If the voltage is held constant throughout a transfer, the current in most transfer systems increases as the resistance drops due to heating (the exception is most semi-dry systems, where current actually drops as a result of buffer depletion). Therefore, the overall power increases during transfer, and more heating occurs. Despite the increased risk of heating, a constant voltage ensures that field strength remains constant, providing the most efficient transfer possible for tank blotting methods. Use of the cooling elements available with the various tank blotting systems should prevent problems with heating.

Transfers Under Constant Current
If the current is held constant during a run, a decrease in resistance results in a decrease in voltage and power over time. Though heating is minimized, proteins are transferred more slowly due to decreased field strength.

Transfers Under Constant Power
If the power is held constant during a transfer, changes in resistance result in increases in current, but to a lesser degree than when voltage is held constant. Constant power is an alternative to constant current for regulating heat production during transfer.

The above information was adapted from Bio-Rad’s protein blotting guide. For more great information, be sure to download the Protein Blotting Guide from Bio-Rad Laboratories.

April 24, 2012 at 2:17 pm

Protein Standard Selection Guide

In a previous post we provided you with a guide for choosing the ideal protein standard tailored to your specific experimental application. Whether you are looking for molecular weight (MW) determination, standards that light up during your western blot chemiluminescent development or antibodies that fluoresce, you will find some interesting pointers contained in that post.

If you prefer all-in-one posters and visually stimulating charts, you should definitely check out Bio-Rad’s latest protein standards selection guide. The guide presents ten different protein-based experiments and has a comprehensive chart for helping you figure out which protein standard to use based on the size of your protein of interest and the application you are using it with. Click on the picture below to download the most recent version of the guide.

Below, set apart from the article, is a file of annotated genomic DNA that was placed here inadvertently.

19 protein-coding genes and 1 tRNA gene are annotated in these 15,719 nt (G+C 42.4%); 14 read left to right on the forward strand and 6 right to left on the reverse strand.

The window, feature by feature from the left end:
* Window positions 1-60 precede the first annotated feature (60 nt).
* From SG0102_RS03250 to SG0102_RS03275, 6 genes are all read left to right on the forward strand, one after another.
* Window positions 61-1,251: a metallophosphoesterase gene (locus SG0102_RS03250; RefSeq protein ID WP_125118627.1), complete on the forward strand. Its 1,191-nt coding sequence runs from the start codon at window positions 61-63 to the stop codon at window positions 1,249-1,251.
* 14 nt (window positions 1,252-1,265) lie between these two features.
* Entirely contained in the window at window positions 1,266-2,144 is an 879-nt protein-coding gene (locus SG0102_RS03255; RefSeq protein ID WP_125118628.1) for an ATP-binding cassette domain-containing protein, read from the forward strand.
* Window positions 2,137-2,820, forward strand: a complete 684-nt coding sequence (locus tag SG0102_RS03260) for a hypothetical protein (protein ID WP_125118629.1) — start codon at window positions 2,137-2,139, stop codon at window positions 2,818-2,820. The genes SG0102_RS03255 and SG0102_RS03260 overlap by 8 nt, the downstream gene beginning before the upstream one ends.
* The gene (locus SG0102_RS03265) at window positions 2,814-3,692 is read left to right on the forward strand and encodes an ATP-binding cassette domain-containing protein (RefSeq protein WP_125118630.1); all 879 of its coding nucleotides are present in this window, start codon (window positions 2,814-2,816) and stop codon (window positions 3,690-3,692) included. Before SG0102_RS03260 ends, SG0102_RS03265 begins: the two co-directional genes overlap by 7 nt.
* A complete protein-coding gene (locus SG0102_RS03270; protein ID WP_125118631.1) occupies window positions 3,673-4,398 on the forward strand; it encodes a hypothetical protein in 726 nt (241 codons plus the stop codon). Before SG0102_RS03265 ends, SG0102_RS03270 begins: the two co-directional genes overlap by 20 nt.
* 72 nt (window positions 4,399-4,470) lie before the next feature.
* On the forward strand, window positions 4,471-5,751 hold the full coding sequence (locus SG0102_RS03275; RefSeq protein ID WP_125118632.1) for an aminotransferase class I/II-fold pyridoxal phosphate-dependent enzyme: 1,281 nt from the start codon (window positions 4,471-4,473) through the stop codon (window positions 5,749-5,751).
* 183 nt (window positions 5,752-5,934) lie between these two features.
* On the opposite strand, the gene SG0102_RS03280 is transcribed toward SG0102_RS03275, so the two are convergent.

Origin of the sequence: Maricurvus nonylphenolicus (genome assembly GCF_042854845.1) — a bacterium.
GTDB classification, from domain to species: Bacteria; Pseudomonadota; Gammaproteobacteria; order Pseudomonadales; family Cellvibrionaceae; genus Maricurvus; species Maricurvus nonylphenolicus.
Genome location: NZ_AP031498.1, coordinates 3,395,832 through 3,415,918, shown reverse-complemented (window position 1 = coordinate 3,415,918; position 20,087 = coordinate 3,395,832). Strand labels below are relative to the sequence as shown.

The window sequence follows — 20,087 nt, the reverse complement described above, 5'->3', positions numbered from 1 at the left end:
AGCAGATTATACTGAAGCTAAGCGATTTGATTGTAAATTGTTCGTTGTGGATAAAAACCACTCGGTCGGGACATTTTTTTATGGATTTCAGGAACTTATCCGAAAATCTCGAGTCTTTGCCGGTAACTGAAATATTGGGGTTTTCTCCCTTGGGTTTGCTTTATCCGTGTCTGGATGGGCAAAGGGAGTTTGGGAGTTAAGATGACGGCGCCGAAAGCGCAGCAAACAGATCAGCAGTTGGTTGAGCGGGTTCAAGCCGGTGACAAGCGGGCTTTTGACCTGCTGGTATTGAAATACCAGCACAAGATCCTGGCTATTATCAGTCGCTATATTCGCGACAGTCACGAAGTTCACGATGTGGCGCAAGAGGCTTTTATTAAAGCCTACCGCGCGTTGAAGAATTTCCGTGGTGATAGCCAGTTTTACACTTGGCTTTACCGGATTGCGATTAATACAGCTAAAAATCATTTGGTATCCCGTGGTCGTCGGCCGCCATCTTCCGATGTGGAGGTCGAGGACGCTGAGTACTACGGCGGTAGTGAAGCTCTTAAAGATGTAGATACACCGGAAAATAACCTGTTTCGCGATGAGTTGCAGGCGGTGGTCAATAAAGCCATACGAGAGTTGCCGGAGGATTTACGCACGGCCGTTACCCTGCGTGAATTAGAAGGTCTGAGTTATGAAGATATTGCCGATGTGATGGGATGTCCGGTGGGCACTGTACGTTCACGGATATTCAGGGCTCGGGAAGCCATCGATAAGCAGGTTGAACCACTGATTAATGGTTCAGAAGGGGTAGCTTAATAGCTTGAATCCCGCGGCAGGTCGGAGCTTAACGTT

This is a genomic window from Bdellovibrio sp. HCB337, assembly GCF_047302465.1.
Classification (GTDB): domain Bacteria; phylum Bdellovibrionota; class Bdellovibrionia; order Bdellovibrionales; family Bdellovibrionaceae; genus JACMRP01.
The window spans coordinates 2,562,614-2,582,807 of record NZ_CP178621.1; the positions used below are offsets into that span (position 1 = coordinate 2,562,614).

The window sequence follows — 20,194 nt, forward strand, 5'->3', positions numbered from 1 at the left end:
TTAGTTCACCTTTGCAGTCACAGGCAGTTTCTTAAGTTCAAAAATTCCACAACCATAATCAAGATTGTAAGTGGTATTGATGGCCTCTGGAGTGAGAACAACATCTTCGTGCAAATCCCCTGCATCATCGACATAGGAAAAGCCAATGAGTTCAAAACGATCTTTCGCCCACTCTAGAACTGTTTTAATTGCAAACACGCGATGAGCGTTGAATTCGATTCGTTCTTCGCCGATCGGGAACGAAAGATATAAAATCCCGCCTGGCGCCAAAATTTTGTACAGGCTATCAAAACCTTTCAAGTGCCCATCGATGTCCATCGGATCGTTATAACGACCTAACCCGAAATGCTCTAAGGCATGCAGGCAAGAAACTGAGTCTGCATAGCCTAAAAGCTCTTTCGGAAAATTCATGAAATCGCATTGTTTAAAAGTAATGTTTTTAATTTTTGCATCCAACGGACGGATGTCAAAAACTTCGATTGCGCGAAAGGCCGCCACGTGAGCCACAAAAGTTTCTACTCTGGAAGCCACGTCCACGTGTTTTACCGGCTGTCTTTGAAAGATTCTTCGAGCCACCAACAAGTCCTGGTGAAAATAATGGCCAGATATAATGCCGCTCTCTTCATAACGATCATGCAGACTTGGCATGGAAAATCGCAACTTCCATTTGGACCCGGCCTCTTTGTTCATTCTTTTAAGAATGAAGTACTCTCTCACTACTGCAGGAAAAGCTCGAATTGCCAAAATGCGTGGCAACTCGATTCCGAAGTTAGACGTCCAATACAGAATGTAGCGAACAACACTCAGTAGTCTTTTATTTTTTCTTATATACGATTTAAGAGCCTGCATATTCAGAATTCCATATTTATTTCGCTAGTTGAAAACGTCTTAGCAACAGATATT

April 24, 2012 at 10:00 am Leave a comment

How to Choose the Ideal Protein Standard

In the following post, we will share with you a practical guide for selecting appropriate protein standards. The information was distilled from an article published in issue 127 of Bio-Rad Laboratories’ BioRadiations Magazine and can be found in its entirety on page 11 when clicking on this link. The guide will be broken down into both gel electrophoresis and western blotting applications.

Gel Electrophoresis
Unstained Standards
When using gel electrophoresis for molecular weight (MW) determination, unstained standards are the ladders of choice. Unstained standards are unencumbered by protein dyes and therefore give the most accurate electrophoretic mobility pattern. They are also required when a fluorescent dye is used to stain the gel or blot to visualize total protein.
(more…)

April 23, 2012 at 2:16 pm 1 comment

Movie star of the week: V3 Western Workflow™

Bio-Rad Laboratories V3 Western Workflow™ makes the BioTechniques video of the week. Check it out by clicking on the picture below (video will open in a new window).

April 16, 2012 at 3:26 pm Leave a comment